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When Does The Government Inherit An Estate (the Estate Escheats)?

When does the Government Inherit an Estate (the estate escheats)?

We often hear from clients that are worried that a loved one’s estate is going to fall entirely in the government’s hands because the person hasn’t written a will yet. It should be known that it is extremely rare for an estate to be inherited by the government and that the government only inherits an estate when there is absolutely no available beneficiaries or relatives of the testator. When this does happen, the estate is said to have escheated. Further, when individual assets from an estate fall into intestacy (no valid beneficiary appointed, or no valid will exists), the government still has the lowest priority to receive the intestate assets. Any relatives of the deceased will be entitled to receive the estate before it escheats, or is inherited by the government.

Dying Without a Will or Intestate

When someone dies without leaving a valid will, their assets are typically distributed to their spouse and their children. When the testator has no spouse or children, their parents, brothers, sisters, or other relatives inherit the estate. In general, the closer the relationship of a beneficiary to the testator, the higher priority they will have to inherit the estate. While this doesn’t seem unreasonable, the testator has no say in how their estate is handled or distributed. For more information, read our blog on dying intestate and how assets are distributed.

When there are no relatives that can be identified or located, the government is the final entity that would be entitled to inherit the estate. When this is the case, the estate will escheat, or be given to the government.

When the Estate Escheats

The best way to prevent your estate from escheating is by writing a valid will as soon as possible.

The Escheat Act specifies exactly what happens when an asset escheats and who is responsible for handling the escheated assets. Basically, when the intestate succession finds that there are no lawful heirs to the estate, the assets escheat and become property of the government. For real property such as real estate, the government will seize ownership and in most cases, sell the property.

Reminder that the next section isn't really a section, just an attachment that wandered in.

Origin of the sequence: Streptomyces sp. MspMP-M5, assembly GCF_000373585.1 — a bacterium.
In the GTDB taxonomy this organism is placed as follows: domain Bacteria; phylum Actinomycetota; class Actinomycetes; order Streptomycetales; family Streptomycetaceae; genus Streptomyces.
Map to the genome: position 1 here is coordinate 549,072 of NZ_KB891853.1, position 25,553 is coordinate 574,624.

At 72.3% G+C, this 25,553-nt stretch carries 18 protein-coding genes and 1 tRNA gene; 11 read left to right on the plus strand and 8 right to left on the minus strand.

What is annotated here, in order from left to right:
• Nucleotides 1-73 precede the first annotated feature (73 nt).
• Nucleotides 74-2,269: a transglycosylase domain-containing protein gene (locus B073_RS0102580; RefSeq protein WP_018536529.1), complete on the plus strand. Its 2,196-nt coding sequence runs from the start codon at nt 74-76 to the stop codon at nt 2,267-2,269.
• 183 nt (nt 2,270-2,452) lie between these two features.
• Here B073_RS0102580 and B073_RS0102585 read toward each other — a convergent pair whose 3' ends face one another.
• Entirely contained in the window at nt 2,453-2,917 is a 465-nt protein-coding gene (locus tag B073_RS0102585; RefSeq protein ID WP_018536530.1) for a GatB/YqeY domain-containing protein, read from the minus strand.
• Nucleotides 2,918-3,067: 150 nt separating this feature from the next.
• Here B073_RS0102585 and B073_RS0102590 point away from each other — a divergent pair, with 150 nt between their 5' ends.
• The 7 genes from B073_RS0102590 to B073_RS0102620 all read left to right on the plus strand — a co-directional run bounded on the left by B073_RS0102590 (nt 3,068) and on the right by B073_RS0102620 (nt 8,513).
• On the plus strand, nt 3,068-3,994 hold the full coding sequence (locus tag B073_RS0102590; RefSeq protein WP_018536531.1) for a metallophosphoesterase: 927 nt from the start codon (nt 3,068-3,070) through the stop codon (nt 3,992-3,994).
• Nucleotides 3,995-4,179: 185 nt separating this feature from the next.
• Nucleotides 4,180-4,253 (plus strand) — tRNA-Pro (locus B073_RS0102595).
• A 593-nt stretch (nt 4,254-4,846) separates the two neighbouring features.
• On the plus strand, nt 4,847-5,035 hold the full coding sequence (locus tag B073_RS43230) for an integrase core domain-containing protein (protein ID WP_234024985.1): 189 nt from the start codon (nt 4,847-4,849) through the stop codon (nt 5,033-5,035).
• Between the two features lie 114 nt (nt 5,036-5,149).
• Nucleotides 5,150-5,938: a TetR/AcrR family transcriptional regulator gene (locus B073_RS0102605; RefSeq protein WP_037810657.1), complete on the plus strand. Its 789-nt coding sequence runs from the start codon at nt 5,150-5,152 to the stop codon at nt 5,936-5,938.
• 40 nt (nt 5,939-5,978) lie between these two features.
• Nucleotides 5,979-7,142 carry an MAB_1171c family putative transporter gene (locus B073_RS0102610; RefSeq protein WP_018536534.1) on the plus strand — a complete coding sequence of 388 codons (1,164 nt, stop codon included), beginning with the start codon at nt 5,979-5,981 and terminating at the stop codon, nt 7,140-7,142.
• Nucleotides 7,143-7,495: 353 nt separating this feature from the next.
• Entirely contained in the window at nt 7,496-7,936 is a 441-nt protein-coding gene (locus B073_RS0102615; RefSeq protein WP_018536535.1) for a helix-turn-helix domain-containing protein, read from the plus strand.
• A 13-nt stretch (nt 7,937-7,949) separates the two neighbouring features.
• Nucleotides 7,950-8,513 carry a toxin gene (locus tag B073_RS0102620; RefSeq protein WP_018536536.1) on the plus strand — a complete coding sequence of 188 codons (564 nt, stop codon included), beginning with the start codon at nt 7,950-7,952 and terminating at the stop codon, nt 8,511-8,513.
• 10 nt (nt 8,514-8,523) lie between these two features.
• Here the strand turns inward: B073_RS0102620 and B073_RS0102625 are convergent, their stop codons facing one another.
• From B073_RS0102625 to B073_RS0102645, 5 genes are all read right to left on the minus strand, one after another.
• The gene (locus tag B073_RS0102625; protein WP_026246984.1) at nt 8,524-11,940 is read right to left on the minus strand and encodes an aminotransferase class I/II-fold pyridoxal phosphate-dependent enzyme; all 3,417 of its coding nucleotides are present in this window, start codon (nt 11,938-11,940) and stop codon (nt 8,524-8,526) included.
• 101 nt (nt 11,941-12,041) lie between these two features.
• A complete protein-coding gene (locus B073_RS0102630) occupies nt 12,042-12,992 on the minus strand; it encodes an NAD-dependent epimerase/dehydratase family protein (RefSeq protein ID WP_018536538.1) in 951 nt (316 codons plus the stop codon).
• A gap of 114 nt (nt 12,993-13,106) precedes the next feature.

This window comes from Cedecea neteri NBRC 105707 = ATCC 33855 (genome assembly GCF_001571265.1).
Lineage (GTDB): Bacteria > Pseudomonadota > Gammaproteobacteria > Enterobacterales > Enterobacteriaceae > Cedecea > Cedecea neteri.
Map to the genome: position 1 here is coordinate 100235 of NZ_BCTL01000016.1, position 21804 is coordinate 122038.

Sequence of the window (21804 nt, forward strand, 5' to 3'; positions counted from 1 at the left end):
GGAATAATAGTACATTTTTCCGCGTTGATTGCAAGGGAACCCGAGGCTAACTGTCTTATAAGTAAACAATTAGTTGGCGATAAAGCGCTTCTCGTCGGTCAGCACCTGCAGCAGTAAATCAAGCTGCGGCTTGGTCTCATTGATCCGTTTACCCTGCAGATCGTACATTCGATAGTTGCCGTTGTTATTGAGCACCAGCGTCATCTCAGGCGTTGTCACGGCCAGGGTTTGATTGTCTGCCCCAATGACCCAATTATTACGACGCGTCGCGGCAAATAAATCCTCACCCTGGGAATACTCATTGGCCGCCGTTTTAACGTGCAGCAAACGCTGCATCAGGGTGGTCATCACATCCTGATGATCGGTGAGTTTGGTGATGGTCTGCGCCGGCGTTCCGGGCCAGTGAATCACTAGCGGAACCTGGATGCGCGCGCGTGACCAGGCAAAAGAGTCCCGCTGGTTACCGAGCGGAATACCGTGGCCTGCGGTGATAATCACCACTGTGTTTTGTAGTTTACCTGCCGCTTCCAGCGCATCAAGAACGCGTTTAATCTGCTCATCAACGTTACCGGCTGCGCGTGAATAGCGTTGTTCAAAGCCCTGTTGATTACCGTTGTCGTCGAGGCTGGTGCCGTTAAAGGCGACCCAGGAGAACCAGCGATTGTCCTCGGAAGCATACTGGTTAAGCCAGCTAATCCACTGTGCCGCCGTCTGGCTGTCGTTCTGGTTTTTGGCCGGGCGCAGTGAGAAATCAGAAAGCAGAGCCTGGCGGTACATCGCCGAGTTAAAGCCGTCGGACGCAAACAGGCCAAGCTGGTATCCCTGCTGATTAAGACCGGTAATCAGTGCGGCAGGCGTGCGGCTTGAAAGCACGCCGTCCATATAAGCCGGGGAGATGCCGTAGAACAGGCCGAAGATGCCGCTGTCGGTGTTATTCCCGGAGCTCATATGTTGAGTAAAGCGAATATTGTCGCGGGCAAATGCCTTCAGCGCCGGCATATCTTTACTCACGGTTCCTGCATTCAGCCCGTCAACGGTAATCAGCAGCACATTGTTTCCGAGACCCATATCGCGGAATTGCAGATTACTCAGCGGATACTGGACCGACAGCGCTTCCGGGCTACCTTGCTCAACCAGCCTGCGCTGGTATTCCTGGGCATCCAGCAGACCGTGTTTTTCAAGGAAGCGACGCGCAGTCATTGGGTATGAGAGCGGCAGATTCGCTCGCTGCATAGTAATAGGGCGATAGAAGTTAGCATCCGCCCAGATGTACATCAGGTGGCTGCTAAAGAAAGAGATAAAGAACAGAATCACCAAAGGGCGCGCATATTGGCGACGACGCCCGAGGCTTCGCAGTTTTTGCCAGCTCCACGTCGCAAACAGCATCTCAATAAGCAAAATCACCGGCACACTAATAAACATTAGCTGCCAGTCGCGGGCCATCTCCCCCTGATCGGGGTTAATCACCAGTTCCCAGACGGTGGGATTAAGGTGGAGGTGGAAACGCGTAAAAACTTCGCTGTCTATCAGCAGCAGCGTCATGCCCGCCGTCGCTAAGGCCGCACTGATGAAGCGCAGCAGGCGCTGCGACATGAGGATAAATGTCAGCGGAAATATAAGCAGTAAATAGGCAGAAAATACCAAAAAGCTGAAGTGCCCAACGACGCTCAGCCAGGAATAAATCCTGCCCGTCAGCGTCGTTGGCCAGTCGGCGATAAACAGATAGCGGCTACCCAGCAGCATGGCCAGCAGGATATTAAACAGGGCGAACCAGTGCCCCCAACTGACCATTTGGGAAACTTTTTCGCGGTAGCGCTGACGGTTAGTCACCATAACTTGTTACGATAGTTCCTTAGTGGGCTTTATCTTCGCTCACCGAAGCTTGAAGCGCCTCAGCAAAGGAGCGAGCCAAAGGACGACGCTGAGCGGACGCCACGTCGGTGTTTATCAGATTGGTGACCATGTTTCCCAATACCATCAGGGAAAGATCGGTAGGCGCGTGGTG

For personal belongings, they will usually be disposed of as they have minimal value and aren’t typically worth taking time to sell. As described in s.8 of the Escheat Act, the Attorney General may act in their own discretion to “make any assignment of personal property to which the government is entitled because of

  1. The person last entitled to it having died intestate and without leaving any kin or other person entitled to succeed to it,
  2. The property having become vested in the government as a thing that had no owner, or
  3. The property having become forfeited to the government, or

Make an assignment of any portion of the personal property, for the purpose of

  1. Transferring or restoring it to any person or persons having a legal or moral claim on the person to whom it had belonged,
  2. Carrying into effect any disposition of it which the person may have contemplated, or
  3. Rewarding the person making discovery of the right of the government to the property.”

Another factor to note is that the government will never seek out the estate executor, asking for the escheated assets from the estate. The only time the government becomes aware of an escheated estate is when the executor notifies them.

Relative Found After Assets Have Escheated

An estate executor must search for any relative or heir who could be legally entitled to the deceased’s estate before they can say that the estate escheats. After a diligent search and a sufficient effort to locate an heir, the executor can notify the government and escheat the estate. In some cases, a relative of the deceased surfaces and comes looking for their inheritance, after it has already escheated. At this point, it’s not the executor’s responsibility and the relative must deal with the government. The executor can not be held liable for costs of the relative, so long as they were diligent in their search for beneficiaries. The person can apply to the Attorney General to have the assets distributed to them and will usually be successful if they’re a lawful heir of the deceased. There is no limitation period in this scenario.

You don’t usually need to worry about your estate or a loved one’s estate escheating and being given to the government. The only time this will happen is if (a) the person died without leaving a valid will and (b) there are absolutely no relatives or heirs to the deceased who would be entitled to inherit the intestate estate.

If you’re worried about an estate escheating, the best way to prevent this is by writing a valid will. If you need assistance writing your estate plan, contact an experienced estate lawyer today. We will ensure your estate is handled exactly as your expecting and distributed to those that you wish.

Have a question about this topic or a different legal topic? Contact us for a free consultation. Reach us via phone at 250-888-0002, or via email at

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